Other points of vulnerability are vendor connections to the systems that house healthcare data. In both big box retail and healthcare, breaches have occurred when vendors are linked in but fail to properly protect their own systems or that connectivity.

Other causes are more complex or political. For example, healthcare workers are charged with filling out extensive amounts of paperwork for each patient interaction and test. While the intention is to provide better patient care through communication of all possible details, the result is overburdened nurses who are outnumbered by patients and forms.

Lastly, archaic software systems or components are not up to today’s security standards. Many hospitals do not use modern software due to the expense and effort of implementing changes to systems. This can leave doors open to cybercriminals seeking payment and identity data easily found in patient records.

Solutions

Unfortunately, many workers in the healthcare industry place the entire burden of security on their IT departments. While IT is responsible for ensuring that best practices for application and data protection are implemented, overall security is not a task that can be performed without support from all levels of the company. There must be a partnership between IT and the rest of the organization.

Here are a few easy ways to improve security in healthcare:

  • Security training – Basic principles for physical and technological protection should be covered in annual and new-hire training sessions. Topics should include password strength, ways to easily secure a system or device, and avoiding common hacking or phishing methods.
  • Streamlining processes – So much paperwork is required in patient care. Providing easy, intuitive methods of completing these responsibilities can cut down the time required. Analytics can then be produced from the data collected to further identify how processes for both administration and care may be improved.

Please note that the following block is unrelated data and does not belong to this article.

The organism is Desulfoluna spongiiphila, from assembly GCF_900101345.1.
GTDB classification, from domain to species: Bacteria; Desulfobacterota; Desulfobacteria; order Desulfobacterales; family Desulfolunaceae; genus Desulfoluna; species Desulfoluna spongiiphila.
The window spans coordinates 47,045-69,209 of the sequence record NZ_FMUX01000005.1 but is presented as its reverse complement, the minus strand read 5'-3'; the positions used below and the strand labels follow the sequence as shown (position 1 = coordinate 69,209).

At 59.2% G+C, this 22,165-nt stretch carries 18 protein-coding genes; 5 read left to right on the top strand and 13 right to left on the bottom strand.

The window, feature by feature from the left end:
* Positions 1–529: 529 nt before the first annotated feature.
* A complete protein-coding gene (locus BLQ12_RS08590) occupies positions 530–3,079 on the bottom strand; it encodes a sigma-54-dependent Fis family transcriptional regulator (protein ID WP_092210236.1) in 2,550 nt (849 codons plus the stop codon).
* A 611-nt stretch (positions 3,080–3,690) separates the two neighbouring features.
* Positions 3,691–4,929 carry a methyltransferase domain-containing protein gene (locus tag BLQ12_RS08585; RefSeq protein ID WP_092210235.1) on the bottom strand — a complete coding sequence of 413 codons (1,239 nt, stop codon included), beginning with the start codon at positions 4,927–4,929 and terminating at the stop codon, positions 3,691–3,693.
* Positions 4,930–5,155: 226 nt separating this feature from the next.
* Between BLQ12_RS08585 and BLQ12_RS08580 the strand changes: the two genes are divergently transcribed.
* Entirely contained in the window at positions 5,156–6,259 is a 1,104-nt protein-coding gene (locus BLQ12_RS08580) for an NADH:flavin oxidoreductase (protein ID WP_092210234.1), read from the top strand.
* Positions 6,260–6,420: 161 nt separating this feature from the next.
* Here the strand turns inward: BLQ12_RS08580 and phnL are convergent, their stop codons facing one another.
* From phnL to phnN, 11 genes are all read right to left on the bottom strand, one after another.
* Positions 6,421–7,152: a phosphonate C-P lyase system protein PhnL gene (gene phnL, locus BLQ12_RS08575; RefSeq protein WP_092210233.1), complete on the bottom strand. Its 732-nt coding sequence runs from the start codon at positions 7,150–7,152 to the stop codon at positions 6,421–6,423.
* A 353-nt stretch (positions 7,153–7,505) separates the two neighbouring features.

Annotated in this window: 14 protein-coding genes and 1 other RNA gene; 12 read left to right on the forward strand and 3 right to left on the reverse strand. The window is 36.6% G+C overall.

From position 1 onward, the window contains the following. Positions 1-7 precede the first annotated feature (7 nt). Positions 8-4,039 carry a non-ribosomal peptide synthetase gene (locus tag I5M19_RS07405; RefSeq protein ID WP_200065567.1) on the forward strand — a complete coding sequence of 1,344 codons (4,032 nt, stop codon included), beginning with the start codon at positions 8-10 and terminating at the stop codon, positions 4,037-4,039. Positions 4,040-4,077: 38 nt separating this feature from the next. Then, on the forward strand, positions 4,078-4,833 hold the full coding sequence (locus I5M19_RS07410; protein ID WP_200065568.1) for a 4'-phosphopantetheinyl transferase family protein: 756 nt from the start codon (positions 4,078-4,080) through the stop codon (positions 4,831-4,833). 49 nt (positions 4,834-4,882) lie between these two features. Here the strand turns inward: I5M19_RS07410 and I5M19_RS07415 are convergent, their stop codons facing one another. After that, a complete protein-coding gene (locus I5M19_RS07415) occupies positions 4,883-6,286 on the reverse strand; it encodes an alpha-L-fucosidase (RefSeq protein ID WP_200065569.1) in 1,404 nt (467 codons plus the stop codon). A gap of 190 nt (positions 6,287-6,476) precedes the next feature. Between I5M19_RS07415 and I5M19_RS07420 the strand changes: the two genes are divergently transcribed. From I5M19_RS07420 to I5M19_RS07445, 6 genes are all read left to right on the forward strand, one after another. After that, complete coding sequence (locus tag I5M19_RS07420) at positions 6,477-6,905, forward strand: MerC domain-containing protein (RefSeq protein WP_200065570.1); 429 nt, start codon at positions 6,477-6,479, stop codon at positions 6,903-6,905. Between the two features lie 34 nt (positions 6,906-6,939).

• Control risk – Fully assess vendors who will be connecting to systems, prohibit or limit non-company devices from storing or accessing patient data, and educate the workers who access the systems.

Medical data is incredibly valuable. From the records held by providers, a thief can potentially gain access to credit card information and extensive personal records that facilitate identity theft. Healthcare organizations must do more to protect patients from this growing area of crime. To continue the discussion on healthcare security, contact ROI Networks.

How Mobility Technologies Improve Workplace Productivity and Customer Service

ROI June blog 1Mobility has become a key feature of enterprise technology, and it’s changed the face of the business world. Mobile technologies have made it possible for employees to respond to key queries outside of regular working hours, participate in conference calls from virtually anywhere, and provide vastly improved customer service. However, mobility has far more to offer than just convenience; it also supports improved productivity and workplace efficiency.

Mobility Technologies Help Employees Work Faster

Listening to employee needs helps those at the management level choose applications and technologies that can improve efficiency. One way to generate key insights into the types of tools employees require is to ask them to finish the following statement: “I would be able to manage critical tasks more effectively if we had…” Is there a mobility tool on the market that can fill that need? If so, it should be considered.
Mobility Enables More Effective Collaboration

Delivering collaboration features to employees in real time is one of the most convenient and effective strategies for improving collaboration initiatives, and mobile technologies deliver these capabilities in exciting new ways. Imagine how much easier it would be to attract new clients and close deals if marketing, sales, and business operations teams were able to access the same resources and work together to complete proposals. They would be able to respond to client needs much more quickly and with greater precision — and that, in turn, would be a big boost to the bottom line.
Mobility Leads to Better Customer Service

Customer service models are changing. Today, customers want to be able to access company and product information on the go, through multiple channels. Providing customers with that access prevents them from moving on to a competitor. Understanding customer needs and preferences and then offering effective solutions is the key to maintaining an edge in today’s hyper-connected business landscape.

Enterprises should begin by taking stock of their current IT infrastructure and capabilities to see where key upgrades could be made in support of a more mobile and productive workforce. Boosting wireless network capabilities, providing the right apps and tools to employees, and adding the right mobile devices to the company’s inventory are all sound strategies for harnessing the immense power of mobility technologies.

To learn more about how mobility can inspire major efficiency and productivity improvements in the workplace, visit ROI Networks.